It’s not just that Bug was diagnosed with congestive heart failure and was going to die as a result, it was everything that would happen between those two things. First there was the shock of it—a terminal diagnosis at the tender age of 6—so surprising I lost the breath required to reply to the vet who broke the news. Then the fear, the guilt, the grief. Then the caretaking: the six medications administered throughout the day, the respiratory monitoring, the behavioral observation to check for signs that his lungs had filled back up with fluid. The fact that not even one of them was easy, that each required a kind of panicky day-long vigilance, inspiring its own flavor of anxiety and fear, breaking my heart on a slow drip. Then there was the resulting dissolution of our rapport; the observable loss of who Bug used to be and what we used to have. And finally the fact that optimism meant more of this, which sounded unbearable, or less of this, which meant worse. And so time stalled. Minutes crawling by like my car in the Holland Tunnel. I am not in a club, but I am crying.

In the 1983 film Nostalgia, deemed by some to be one of the greatest films ever made, Russian filmmaker Andrei Tarkovsky explores the way time bends and warps according to our attention. In the final scene of the film, a man attempts to cross an empty pool with a lit candle, starting over whenever the wind blows it out. The scene takes nearly nine minutes and is shot in a single take in total silence, except for the man’s gravelly footsteps. The effect is surreal, somehow gripping in its simplicity. I learned about it in a video essay by Evan Puschak called “Time, Tarkovsky, and the Pandemic,” in which Puschak notes that, as you cross the four-minute mark of the scene, “you become aware of the odd encounter you’re having with time itself. You can feel the texture of it, its presence—as if time were not only a concept, but a substance, stretching out in front of you, expanding and contracting with every breath. It’s beyond interest, beyond boredom. Tarkovsky induces a kind of trance.”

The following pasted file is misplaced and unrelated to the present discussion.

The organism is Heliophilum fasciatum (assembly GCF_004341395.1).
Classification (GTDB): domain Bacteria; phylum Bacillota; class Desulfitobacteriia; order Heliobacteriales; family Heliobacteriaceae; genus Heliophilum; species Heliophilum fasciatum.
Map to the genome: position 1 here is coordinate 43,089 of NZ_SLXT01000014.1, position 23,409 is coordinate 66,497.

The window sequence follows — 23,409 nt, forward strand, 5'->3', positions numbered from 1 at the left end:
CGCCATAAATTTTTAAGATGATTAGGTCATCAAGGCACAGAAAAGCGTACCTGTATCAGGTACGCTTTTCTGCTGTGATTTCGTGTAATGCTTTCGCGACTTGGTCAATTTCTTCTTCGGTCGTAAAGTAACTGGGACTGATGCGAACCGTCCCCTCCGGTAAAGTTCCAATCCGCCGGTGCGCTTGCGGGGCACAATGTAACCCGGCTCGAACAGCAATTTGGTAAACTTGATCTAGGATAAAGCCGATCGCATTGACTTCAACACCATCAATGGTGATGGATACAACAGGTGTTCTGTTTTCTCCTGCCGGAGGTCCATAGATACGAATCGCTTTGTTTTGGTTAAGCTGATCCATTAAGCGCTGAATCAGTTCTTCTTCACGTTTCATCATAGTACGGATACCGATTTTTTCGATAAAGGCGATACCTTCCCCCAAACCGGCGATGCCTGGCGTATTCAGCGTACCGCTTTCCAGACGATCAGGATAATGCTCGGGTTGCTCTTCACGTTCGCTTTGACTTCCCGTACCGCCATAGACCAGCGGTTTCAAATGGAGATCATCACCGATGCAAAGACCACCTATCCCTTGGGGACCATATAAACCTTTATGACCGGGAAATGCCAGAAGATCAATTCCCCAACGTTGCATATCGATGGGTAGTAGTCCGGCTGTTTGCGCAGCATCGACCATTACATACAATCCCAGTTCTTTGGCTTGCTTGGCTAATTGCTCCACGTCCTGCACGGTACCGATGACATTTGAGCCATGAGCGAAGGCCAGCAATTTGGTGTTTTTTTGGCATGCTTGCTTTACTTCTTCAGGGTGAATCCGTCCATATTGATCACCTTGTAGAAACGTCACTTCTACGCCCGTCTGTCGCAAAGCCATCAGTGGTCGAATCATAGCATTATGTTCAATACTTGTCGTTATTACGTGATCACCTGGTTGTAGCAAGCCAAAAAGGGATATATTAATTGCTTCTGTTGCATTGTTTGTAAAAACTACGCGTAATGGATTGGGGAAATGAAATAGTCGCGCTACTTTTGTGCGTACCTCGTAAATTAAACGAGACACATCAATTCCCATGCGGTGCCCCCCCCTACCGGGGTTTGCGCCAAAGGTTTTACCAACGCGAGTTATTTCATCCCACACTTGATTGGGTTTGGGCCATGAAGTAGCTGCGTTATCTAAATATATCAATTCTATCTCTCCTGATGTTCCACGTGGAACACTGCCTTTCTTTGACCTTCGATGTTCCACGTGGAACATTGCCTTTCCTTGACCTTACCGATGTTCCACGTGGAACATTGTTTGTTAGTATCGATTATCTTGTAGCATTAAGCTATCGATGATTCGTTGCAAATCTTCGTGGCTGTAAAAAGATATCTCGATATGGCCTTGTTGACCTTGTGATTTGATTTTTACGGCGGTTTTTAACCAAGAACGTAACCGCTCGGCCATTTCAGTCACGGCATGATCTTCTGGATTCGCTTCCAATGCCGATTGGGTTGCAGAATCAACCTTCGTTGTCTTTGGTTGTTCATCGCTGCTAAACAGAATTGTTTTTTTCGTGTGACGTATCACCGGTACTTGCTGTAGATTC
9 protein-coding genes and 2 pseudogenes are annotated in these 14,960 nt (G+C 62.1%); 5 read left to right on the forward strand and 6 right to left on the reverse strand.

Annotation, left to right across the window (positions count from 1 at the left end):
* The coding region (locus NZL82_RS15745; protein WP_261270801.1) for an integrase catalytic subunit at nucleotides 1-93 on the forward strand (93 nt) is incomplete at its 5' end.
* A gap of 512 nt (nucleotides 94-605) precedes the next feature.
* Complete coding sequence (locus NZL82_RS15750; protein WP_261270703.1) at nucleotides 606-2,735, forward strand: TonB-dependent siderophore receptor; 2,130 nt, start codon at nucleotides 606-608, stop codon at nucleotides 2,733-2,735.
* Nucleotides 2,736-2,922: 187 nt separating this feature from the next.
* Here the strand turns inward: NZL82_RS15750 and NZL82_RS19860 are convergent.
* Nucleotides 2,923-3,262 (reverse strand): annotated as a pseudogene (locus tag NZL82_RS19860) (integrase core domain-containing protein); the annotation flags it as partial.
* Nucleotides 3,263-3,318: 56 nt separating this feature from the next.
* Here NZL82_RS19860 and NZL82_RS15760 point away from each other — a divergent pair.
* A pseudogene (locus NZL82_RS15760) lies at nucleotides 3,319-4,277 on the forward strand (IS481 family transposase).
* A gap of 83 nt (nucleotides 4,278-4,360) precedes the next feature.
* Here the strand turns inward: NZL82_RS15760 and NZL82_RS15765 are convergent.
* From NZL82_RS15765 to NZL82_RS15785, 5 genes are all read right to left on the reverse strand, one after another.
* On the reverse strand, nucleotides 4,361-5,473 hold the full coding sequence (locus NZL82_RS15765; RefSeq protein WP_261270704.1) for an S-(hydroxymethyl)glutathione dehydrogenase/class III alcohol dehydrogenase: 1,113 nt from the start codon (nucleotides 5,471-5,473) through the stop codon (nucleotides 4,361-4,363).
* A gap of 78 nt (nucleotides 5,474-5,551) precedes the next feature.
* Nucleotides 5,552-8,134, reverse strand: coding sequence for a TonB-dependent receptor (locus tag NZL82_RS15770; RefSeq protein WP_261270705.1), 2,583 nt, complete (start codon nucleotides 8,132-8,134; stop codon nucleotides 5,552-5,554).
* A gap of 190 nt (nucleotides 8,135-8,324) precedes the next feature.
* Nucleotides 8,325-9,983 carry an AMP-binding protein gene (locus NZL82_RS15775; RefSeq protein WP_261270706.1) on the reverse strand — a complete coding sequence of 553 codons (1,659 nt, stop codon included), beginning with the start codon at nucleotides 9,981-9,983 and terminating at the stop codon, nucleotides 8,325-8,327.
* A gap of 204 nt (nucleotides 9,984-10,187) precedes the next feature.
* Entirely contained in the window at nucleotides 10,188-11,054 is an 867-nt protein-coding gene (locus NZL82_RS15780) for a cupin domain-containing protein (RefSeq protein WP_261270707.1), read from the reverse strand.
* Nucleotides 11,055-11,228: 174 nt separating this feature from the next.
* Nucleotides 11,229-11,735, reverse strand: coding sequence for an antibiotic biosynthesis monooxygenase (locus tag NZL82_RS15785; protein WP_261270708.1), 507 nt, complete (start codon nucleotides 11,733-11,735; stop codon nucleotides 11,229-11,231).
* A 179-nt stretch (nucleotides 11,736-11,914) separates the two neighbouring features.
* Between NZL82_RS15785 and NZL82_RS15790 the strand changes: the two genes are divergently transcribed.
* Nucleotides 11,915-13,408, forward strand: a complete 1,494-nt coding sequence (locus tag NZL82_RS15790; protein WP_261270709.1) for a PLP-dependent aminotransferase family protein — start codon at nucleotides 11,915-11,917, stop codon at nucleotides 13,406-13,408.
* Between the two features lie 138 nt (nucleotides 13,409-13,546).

Last week, I looked up when Bug first collapsed—it was June 27th—and was so surprised I had to double-check my math. How had it only been three weeks, now four? How was that possible when it had felt like six months? “Scientists imagine the internal clock as a counting pacemaker,” Puschak explains. “The more pulses you count, the longer a given duration seems.” I thought of the way my days have been passing—watching the clock for when to administer Bug’s next dose, literally counting his breaths. “The key variable here is attention,” Puschak says. “The more attention we give to time, the slower it feels.” Imagine freezing in the night when you hear an ominous sound. Now stretch that out for so long you can no longer remember a time before you heard it.

He’s just a cat, is what I tell myself when things feel particularly dark. It never feels particularly true.

How can I describe what it’s like for your every thought and decision to be governed by a terminally-ill cat? I suppose it’s a little like trying to keep a candle lit while walking slowly across an empty, windblown pool. Certainly it requires similar levels of patience, as each environmental shift fills my body with stress-induced cortisol. It’s definitely a form of quiet desperation, albeit one punctuated by moments of joy and relief. There’s even some humor to it, as I find myself invested wholeheartedly in a cause others might find silly: avoiding eye contact with my cat like he’s my childhood crush so as not to scare him away; “playing it cool” in hopes that he’ll come out from under the couch; staying up until 2 a.m. to give him his medicine on his terms, although of course that’s not really possible. I jump at subtle sounds (did he faint?), I gasp when his paw slips on the hardwood floor (is he about to collapse?). If I appear focused on anything else, I’m probably faking it. Is it material, to this metaphor, that when the man finally reaches the other end of the pool, he dies?